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Social entrepreneur brings hope for Limpopo youth

“I've come to disrupt the industry, and I aim at creating opportunities for women to tap into such fields,” Mosa Hope Mapheto


When Mosa Hope Mapheto came face to face with the socio-economic issues burdening her community, she was determined to find solutions. The 26-year-old social entrepreneur and bio-diesel producer now creates opportunities for youth through her farming project and she’s turning unhealthy vegetable oil into bio-diesel.

Never in her wildest dreams did Mapheto imagine that she would be doing what she does today. She grew up in Tembisa, Gauteng with her parents, Rachel and Joel, and four siblings. Her family moved to Ga-Mphahlele in Limpopo when she was in grade 10. She remembers being very shy as a child and although that is still the case today, she is not letting it hinder her dreams.

Mapheto started a farming project to create work for unemployed youth.
Mapheto started a farming project to create work for unemployed youth.

In 2018, Mapheto made a shocking discovery. She noticed that there were businesses in the area where she lives that would bleach, repackage and sell used vegetable oil. She was deeply disturbed but saw an opportunity to come up with a healthy solution.

“I spotted an opportunity with Shell Petroleum. They had an AccelerateHer programme, which I applied to be part of. I got accepted and pursued the bio-diesel project. I am currently producing bio-diesel using used vegetable oil and I supply to a local construction company.”

Mapheto collects used vegetable oil from various fast food outlets in Pretoria and Johannesburg. She says the driving force behind her bio-diesel project is so that she can make a difference by limiting the used oil being bleached and sold to people. She completed her bio-diesel production training at Biofuels Business Incubator in 2019. And while she is working towards having her own production plant, Mapheto is using their facilities to produce her bio-diesel.

“I make 800 litres per week. The project is still in operation and I am using Biofuels Business Incubator’s facilities.”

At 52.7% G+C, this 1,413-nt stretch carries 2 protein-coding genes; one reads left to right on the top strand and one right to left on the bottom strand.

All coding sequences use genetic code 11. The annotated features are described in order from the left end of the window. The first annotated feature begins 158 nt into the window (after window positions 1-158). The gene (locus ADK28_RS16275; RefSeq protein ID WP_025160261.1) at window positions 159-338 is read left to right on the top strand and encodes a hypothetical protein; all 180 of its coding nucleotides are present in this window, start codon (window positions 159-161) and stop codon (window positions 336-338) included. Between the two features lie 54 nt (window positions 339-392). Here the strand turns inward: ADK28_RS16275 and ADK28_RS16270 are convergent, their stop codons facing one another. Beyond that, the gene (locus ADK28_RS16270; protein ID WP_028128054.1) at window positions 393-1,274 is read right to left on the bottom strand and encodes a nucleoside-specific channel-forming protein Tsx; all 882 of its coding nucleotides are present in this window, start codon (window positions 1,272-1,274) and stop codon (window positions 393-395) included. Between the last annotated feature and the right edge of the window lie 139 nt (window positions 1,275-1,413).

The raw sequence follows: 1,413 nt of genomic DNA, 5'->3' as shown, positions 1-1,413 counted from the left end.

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“Currently I am looking for a bigger market for expansion so I can establish my own plant.”

She always wanted to help people and as a child she considered pursuing a career in either law or social work. However, when Mapheto finished school in 2011, she moved back to Gauteng and did a certificate in Information Technology at Central Johannesburg College. Later she completed a management assistance diploma from Ekhuruleni West College in 2014.

Soon she started asking herself serious questions about her future. “I felt trapped, like I was not living life to my fullest potential. I longed to live a life of purpose, but I didn’t know how to go about finding my true passion.” This introspection led to the birth of the youth farm project.

A friend introduced her to social entrepreneurship, the concept of addressing social, cultural and environmental issues through the development of financially sustainable solutions. Mapheto was highly inspired and knew that this is what she wanted to do. However, she didn’t exactly know where to begin.

“One weekend I went to Limpopo. Having met with my peers that I grew up with, I noticed that we are faced with a lot of socio-economic issues. The majority dropped out of school at an early age because they were the leaders of child-headed homes. The unemployment rate was high and so was poverty and malnutrition.”

She started producing bio-diesel after finding out that used vegetable oil are being resold to people.
She started producing bio-diesel after finding out that used vegetable oil is being resold to people.

While she was haunted by her community’s predicament, Mapheto continued to think of possible solutions. She attended a Red Bull Amaphiko connect session, where those interested in social entrepreneurship can find support, and realised that agriculture could help combat the problems her people are confronted with.

With the little money she saved, Mapheto moved back to Limpopo to start a youth-led farm, My Tomorrow Academy, in her grandparents’ backyard. The project kicked off in 2016 with 15 young people. A month later the local department of agriculture offered to assist them in showing others how to plant and maintain their crops.

“Although I was excited, it was an uncomfortable move. My lifestyle had to completely change. I also had a lot to learn as I had no agricultural experience.”

Although the project has now been put on hold, she plans to get it up and running on a 4-hectare piece of land she inherited from her late grandfather in Ga-Mphahlele.

The 2017 SME Toolkit Regional Business Plan winner says the journey has not been easy on her, but she continues to rise above. She says, “These two industries are male-dominated; I get a lot of intimidation. I’ve come to disrupt the industry, and I aim to create opportunities for women to tap into these fields.”

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Chantélle Hartebeest
Chantélle Hartebeest
CHANTÉLLE HARTEBEEST is a young journalist who has a fiery passion for storytelling. She is eager to be the voice of the voiceless and has worked in both radio and print media before joining Food For Mzansi.


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